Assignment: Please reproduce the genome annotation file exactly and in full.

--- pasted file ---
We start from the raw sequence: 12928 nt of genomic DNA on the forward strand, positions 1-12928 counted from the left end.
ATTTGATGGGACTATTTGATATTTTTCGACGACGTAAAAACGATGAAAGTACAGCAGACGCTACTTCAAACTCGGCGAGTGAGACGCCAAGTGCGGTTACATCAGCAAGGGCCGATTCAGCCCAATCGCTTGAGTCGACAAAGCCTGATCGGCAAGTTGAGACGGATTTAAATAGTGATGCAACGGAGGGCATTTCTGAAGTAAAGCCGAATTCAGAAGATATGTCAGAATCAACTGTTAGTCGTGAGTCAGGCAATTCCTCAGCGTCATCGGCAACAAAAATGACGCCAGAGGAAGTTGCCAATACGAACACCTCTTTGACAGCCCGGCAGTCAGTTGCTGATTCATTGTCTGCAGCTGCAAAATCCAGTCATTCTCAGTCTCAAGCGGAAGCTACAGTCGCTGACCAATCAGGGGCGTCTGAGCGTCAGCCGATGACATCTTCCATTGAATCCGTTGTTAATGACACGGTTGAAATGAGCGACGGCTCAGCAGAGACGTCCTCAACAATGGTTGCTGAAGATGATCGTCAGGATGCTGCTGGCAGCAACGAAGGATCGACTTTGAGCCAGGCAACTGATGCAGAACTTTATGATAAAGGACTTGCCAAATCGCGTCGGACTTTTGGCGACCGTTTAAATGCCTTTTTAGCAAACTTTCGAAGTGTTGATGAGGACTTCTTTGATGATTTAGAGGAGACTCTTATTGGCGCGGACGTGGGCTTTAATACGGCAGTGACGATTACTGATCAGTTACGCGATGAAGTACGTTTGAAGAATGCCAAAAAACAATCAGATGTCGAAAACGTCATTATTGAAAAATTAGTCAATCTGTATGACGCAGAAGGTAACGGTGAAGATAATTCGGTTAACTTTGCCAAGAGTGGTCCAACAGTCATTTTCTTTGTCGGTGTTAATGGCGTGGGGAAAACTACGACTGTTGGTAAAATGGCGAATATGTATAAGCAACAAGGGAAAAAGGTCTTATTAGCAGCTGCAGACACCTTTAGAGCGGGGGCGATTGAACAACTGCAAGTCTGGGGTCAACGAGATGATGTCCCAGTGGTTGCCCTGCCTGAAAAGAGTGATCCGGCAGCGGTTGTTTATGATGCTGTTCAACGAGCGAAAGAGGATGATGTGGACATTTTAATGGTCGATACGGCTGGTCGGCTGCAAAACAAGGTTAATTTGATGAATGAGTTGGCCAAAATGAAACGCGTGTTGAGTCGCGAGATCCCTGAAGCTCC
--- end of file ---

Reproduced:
We start from the raw sequence: 12928 nt of genomic DNA on the forward strand, positions 1-12928 counted from the left end.
ATTTGATGGGACTATTTGATATTTTTCGACGACGTAAAAACGATGAAAGTACAGCAGACGCTACTTCAAACTCGGCGAGTGAGACGCCAAGTGCGGTTACATCAGCAAGGGCCGATTCAGCCCAATCGCTTGAGTCGACAAAGCCTGATCGGCAAGTTGAGACGGATTTAAATAGTGATGCAACGGAGGGCATTTCTGAAGTAAAGCCGAATTCAGAAGATATGTCAGAATCAACTGTTAGTCGTGAGTCAGGCAATTCCTCAGCGTCATCGGCAACAAAAATGACGCCAGAGGAAGTTGCCAATACGAACACCTCTTTGACAGCCCGGCAGTCAGTTGCTGATTCATTGTCTGCAGCTGCAAAATCCAGTCATTCTCAGTCTCAAGCGGAAGCTACAGTCGCTGACCAATCAGGGGCGTCTGAGCGTCAGCCGATGACATCTTCCATTGAATCCGTTGTTAATGACACGGTTGAAATGAGCGACGGCTCAGCAGAGACGTCCTCAACAATGGTTGCTGAAGATGATCGTCAGGATGCTGCTGGCAGCAACGAAGGATCGACTTTGAGCCAGGCAACTGATGCAGAACTTTATGATAAAGGACTTGCCAAATCGCGTCGGACTTTTGGCGACCGTTTAAATGCCTTTTTAGCAAACTTTCGAAGTGTTGATGAGGACTTCTTTGATGATTTAGAGGAGACTCTTATTGGCGCGGACGTGGGCTTTAATACGGCAGTGACGATTACTGATCAGTTACGCGATGAAGTACGTTTGAAGAATGCCAAAAAACAATCAGATGTCGAAAACGTCATTATTGAAAAATTAGTCAATCTGTATGACGCAGAAGGTAACGGTGAAGATAATTCGGTTAACTTTGCCAAGAGTGGTCCAACAGTCATTTTCTTTGTCGGTGTTAATGGCGTGGGGAAAACTACGACTGTTGGTAAAATGGCGAATATGTATAAGCAACAAGGGAAAAAGGTCTTATTAGCAGCTGCAGACACCTTTAGAGCGGGGGCGATTGAACAACTGCAAGTCTGGGGTCAACGAGATGATGTCCCAGTGGTTGCCCTGCCTGAAAAGAGTGATCCGGCAGCGGTTGTTTATGATGCTGTTCAACGAGCGAAAGAGGATGATGTGGACATTTTAATGGTCGATACGGCTGGTCGGCTGCAAAACAAGGTTAATTTGATGAATGAGTTGGCCAAAATGAAACGCGTGTTGAGTCGCGAGATCCCTGAAGCTCC